Today’s Recess Appointment News

by Deepak Gupta

  • The Arbitration Wars Meet the Recess Appointment Wars:
    Since its beginning, this blog has closely covered controversies over mandatory arbitration in consumer and
    employment contracts. More recently, we've been covering the
    constitutional controversy over the President's recess appointments to the CFPB and NLRB. On
    Tuesday, those two worlds officially collided when lawyers for the D.R.
    Horton company sent a letter to the Fifth Circuit invoking the D.C. Circuit's recent decision in Noel Canning.
    As observers of the arbitration wars know, D.R. Horton has been
    fighting the NLRB's year-old decision holding that federal labor law
    precludes employers from forcing their workers to waive
    collective-action rights through arbitration clauses. Now, D.R. Horton
    argues that the March 2010 recess appointment of NLRB member Craig Becker is invalid and therefore nullifies the board's decision. "Just like the situation in Noel Canning," the letter asserts, "the vacancy Mr.
    Becker filled did not arise during the Senate's recess, nor did the
    president appoint him during that recess. When the NLRB issued the D.R. Horton decision, it therefore had only two properly appointed members and no quorum to act."
  • A New Court Challenge to the Cordray Appointment? Carter Dougherty of Bloomberg reports on the possibility that a CFPB enforcement action now pending before the U.S. District Court in Los Angeles could provide a new forum for a court challenge to Rich Cordray's status as the Bureau's director. The defendants in the action are a law firm and its principals that operated a network of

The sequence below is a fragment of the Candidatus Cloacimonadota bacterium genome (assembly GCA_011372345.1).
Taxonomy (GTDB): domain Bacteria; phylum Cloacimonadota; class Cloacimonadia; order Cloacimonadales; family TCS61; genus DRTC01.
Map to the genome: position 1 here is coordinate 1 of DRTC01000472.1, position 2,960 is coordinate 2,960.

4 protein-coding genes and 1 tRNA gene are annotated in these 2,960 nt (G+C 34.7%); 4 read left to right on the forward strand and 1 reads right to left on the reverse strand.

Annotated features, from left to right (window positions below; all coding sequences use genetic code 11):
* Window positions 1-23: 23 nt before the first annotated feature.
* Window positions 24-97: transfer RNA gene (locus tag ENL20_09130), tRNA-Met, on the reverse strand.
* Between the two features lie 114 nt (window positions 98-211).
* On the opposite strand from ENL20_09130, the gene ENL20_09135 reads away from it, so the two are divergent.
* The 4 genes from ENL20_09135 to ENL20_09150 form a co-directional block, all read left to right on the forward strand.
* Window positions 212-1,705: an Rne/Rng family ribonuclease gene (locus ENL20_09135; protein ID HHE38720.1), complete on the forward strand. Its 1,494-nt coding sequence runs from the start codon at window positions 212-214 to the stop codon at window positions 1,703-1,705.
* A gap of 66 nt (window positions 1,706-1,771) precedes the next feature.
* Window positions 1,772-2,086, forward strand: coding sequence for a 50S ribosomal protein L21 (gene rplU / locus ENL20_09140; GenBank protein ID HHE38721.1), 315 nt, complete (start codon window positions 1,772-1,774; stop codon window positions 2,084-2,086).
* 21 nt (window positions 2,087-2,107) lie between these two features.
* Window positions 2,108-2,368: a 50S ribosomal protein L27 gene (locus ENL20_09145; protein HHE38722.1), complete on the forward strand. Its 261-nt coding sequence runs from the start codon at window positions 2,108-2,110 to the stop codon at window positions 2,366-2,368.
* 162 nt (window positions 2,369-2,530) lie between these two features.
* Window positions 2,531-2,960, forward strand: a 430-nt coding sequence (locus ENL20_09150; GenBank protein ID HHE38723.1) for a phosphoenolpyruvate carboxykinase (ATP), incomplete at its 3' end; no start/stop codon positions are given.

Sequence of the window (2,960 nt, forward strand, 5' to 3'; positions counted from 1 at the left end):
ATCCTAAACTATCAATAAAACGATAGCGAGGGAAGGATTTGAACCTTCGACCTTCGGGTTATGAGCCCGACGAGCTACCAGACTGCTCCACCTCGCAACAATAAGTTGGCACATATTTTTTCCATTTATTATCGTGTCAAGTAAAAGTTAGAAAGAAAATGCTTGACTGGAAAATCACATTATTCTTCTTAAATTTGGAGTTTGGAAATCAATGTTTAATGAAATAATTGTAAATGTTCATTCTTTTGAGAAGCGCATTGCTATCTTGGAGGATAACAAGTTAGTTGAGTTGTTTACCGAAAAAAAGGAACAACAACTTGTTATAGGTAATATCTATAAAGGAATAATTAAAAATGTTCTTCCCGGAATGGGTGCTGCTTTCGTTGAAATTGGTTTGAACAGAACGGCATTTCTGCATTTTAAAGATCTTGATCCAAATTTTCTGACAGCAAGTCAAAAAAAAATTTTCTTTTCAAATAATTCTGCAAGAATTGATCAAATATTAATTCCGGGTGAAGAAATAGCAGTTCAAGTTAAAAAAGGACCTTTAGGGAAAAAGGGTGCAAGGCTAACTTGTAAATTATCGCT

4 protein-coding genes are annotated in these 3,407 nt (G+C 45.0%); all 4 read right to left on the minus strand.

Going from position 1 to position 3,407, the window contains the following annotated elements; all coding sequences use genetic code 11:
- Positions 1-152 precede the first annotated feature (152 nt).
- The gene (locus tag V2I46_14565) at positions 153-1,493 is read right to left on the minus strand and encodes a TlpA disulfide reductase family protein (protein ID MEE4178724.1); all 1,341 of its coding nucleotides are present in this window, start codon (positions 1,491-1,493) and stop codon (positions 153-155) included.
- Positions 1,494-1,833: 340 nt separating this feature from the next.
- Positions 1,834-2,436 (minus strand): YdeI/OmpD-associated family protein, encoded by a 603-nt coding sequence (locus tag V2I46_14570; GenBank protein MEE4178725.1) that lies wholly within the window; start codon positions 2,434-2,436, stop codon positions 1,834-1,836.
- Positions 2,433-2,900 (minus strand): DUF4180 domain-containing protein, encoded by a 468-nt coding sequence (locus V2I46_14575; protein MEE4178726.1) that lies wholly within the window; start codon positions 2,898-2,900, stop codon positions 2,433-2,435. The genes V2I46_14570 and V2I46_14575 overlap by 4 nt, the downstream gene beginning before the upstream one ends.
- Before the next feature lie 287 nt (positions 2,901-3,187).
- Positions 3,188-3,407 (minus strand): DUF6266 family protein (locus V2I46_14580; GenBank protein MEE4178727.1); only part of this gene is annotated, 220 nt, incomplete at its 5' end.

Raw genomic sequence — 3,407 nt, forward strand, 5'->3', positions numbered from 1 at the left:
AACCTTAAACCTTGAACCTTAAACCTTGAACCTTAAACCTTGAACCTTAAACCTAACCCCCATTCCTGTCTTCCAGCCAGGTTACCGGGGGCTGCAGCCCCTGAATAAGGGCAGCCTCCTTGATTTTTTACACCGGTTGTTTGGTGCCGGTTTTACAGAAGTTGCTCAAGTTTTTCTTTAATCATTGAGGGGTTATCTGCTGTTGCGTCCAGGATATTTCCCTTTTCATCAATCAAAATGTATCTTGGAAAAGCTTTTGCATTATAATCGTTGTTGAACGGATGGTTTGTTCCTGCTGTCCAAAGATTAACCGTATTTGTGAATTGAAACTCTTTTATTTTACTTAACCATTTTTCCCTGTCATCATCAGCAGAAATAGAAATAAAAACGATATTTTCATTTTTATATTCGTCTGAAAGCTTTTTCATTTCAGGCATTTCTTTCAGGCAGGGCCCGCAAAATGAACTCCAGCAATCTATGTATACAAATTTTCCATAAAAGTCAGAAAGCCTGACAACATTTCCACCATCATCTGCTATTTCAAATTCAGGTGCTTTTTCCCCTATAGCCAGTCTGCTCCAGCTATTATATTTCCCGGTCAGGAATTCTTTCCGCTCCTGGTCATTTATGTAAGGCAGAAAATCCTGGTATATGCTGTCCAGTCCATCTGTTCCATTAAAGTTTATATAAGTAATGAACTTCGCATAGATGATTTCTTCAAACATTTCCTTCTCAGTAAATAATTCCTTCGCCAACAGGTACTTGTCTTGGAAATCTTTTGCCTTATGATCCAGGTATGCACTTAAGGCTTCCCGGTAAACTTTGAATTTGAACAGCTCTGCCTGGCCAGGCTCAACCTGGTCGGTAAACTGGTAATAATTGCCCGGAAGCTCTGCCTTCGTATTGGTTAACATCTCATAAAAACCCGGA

mortgage loan modification businesses. On Tuesday, their lawyer sent the Bureau a letter "asking for a negotiated settlement of the six-month-old case in light of" the D.C. Circuit decision in Noel Canning. The lawyer appears to be trying to use the prospect of a recess appointment challenge to obtain leverage in settlement negotiations: “I want to give them an opportunity to resolve this without court intervention,” he says. (The case that's received the most attention — C. Boyden Gray's Big Spring case filed in district court here in Washington — is likely to be thrown out on standing grounds, so the big question is where and when a fresh court challenge will appear. My guess is that the Los Angeles case won't become the next vehicle.)
  • Free Webinar on Monday: Our friends at Ballard Spahr, a law firm that represents banks in consumer finance matters, are convening a free webinar on Monday at noon entitled "The Impact of the D.C. Circuit Court NLRB Ruling on the CFPB." I won't be able to participate in Monday's webinar, but I recently co-hosted a webinar with Ballard Spahr and can attest to the quality
    of their programming. This is a good opportunity to hear some of the banking
    industry perspective on the recess appointment controversy. The banks — despite what they may say — are quite worried about the CFPB's fate. The webinar will discus the holding and reasoning of the court and the possibility of a
    further en banc review by the D.C. Circuit or review by the U.S. Supreme
    Court; the status of other cases dealing with the recess appointments; how the CFPB will react to the ruling; the impact on ongoing investigations and consent orders; the impact on supervision of non-banks; and the political impact of the ruling.

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